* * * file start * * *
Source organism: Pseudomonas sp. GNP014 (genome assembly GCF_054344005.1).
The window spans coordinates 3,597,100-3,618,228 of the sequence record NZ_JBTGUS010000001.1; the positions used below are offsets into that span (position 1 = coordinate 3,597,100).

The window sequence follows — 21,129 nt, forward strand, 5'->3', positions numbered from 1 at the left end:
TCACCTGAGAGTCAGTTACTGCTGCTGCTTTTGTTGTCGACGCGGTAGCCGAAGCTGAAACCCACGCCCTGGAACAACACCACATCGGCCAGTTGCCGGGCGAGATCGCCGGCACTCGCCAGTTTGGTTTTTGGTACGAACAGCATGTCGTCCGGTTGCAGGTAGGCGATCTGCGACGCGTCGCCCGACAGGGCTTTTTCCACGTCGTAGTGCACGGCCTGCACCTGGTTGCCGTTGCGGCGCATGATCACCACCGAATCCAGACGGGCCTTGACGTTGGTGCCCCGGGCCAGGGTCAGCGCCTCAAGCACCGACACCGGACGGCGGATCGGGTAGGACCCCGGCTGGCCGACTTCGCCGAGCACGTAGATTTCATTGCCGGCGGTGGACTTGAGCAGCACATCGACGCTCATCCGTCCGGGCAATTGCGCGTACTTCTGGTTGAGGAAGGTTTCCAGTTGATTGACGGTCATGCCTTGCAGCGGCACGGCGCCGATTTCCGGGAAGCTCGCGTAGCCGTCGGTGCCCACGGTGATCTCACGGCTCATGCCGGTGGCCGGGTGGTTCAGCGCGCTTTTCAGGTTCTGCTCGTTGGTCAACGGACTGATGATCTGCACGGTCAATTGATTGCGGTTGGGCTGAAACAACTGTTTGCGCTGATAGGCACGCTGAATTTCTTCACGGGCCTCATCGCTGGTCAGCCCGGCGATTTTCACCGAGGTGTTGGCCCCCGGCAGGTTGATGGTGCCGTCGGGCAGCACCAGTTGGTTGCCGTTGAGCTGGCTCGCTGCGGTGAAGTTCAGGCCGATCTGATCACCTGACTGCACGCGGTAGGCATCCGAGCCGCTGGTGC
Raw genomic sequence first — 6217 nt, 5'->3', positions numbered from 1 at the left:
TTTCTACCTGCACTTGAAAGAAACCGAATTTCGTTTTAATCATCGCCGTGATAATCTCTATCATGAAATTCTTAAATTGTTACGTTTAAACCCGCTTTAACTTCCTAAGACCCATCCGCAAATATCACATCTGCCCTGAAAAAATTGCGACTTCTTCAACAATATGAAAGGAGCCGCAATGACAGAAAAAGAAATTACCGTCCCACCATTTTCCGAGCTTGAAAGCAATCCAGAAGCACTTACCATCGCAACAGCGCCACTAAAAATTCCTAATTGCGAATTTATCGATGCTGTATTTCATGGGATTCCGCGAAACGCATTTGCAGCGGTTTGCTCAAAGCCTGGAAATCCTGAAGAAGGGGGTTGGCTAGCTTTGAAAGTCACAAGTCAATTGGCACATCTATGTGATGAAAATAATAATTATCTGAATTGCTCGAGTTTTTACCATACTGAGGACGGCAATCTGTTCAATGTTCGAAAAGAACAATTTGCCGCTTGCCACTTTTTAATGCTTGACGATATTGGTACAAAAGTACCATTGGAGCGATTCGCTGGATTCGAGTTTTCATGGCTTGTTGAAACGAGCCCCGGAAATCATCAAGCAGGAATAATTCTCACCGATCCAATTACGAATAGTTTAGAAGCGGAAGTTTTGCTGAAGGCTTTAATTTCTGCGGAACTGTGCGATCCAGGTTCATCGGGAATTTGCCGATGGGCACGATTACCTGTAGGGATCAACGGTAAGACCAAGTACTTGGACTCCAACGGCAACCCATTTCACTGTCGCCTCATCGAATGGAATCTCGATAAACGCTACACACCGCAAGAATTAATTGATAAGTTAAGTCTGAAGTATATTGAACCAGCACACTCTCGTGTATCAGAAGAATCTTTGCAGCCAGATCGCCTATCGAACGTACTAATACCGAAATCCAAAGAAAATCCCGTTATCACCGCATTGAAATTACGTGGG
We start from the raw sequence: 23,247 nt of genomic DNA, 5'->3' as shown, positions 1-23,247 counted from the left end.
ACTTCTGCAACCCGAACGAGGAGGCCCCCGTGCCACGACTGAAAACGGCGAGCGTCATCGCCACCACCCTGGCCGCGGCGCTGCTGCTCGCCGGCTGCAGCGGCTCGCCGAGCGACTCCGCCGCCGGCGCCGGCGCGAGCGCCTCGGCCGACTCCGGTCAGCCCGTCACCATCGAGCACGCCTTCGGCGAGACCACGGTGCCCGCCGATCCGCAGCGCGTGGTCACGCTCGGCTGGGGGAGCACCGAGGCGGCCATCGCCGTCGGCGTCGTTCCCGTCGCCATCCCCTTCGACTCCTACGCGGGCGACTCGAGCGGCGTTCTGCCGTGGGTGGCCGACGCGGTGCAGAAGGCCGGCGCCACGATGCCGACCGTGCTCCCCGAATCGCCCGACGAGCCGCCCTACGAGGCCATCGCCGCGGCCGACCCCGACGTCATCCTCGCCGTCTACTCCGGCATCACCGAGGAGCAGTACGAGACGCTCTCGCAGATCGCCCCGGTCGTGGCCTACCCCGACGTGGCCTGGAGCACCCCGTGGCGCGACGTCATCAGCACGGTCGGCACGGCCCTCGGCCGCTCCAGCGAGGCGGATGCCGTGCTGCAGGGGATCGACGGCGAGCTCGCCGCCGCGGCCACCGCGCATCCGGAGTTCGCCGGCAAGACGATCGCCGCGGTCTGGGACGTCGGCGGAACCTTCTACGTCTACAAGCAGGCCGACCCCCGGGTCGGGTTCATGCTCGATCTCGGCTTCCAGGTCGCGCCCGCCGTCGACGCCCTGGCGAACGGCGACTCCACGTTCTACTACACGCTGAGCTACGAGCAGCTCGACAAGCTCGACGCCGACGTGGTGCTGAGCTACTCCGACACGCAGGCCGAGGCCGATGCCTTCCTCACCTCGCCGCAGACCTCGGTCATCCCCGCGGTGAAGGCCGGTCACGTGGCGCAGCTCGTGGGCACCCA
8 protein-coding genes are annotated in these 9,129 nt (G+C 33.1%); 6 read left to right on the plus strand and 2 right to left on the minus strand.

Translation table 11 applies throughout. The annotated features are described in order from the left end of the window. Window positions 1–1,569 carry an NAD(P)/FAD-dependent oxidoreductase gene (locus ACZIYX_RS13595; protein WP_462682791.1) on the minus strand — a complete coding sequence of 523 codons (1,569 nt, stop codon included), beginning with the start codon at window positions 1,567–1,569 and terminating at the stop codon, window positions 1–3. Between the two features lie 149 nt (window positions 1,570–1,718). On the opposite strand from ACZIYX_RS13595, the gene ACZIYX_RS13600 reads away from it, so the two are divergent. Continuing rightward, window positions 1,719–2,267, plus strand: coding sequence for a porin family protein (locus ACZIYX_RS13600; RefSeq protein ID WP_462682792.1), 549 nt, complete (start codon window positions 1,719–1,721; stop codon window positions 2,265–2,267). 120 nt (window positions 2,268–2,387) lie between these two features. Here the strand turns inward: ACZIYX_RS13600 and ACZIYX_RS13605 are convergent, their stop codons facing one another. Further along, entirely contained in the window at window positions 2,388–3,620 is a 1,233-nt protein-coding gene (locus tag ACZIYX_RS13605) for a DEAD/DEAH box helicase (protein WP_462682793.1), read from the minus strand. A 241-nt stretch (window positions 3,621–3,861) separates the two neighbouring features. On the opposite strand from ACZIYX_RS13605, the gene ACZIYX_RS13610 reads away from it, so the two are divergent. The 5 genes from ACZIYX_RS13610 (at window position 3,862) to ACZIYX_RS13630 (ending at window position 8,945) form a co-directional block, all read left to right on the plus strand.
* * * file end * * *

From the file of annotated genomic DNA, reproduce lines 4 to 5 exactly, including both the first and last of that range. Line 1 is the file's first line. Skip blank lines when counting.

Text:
TCACCTGAGAGTCAGTTACTGCTGCTGCTTTTGTTGTCGACGCGGTAGCCGAAGCTGAAACCCACGCCCTGGAACAACACCACATCGGCCAGTTGCCGGGCGAGATCGCCGGCACTCGCCAGTTTGGTTTTTGGTACGAACAGCATGTCGTCCGGTTGCAGGTAGGCGATCTGCGACGCGTCGCCCGACAGGGCTTTTTCCACGTCGTAGTGCACGGCCTGCACCTGGTTGCCGTTGCGGCGCATGATCACCACCGAATCCAGACGGGCCTTGACGTTGGTGCCCCGGGCCAGGGTCAGCGCCTCAAGCACCGACACCGGACGGCGGATCGGGTAGGACCCCGGCTGGCCGACTTCGCCGAGCACGTAGATTTCATTGCCGGCGGTGGACTTGAGCAGCACATCGACGCTCATCCGTCCGGGCAATTGCGCGTACTTCTGGTTGAGGAAGGTTTCCAGTTGATTGACGGTCATGCCTTGCAGCGGCACGGCGCCGATTTCCGGGAAGCTCGCGTAGCCGTCGGTGCCCACGGTGATCTCACGGCTCATGCCGGTGGCCGGGTGGTTCAGCGCGCTTTTCAGGTTCTGCTCGTTGGTCAACGGACTGATGATCTGCACGGTCAATTGATTGCGGTTGGGCTGAAACAACTGTTTGCGCTGATAGGCACGCTGAATTTCTTCACGGGCCTCATCGCTGGTCAGCCCGGCGATTTTCACCGAGGTGTTGGCCCCCGGCAGGTTGATGGTGCCGTCGGGCAGCACCAGTTGGTTGCCGTTGAGCTGGCTCGCTGCGGTGAAGTTCAGGCCGATCTGATCACCTGACTGCACGCGGTAGGCATCCGAGCCGCTGGTGC
Raw genomic sequence first — 6217 nt, 5'->3', positions numbered from 1 at the left: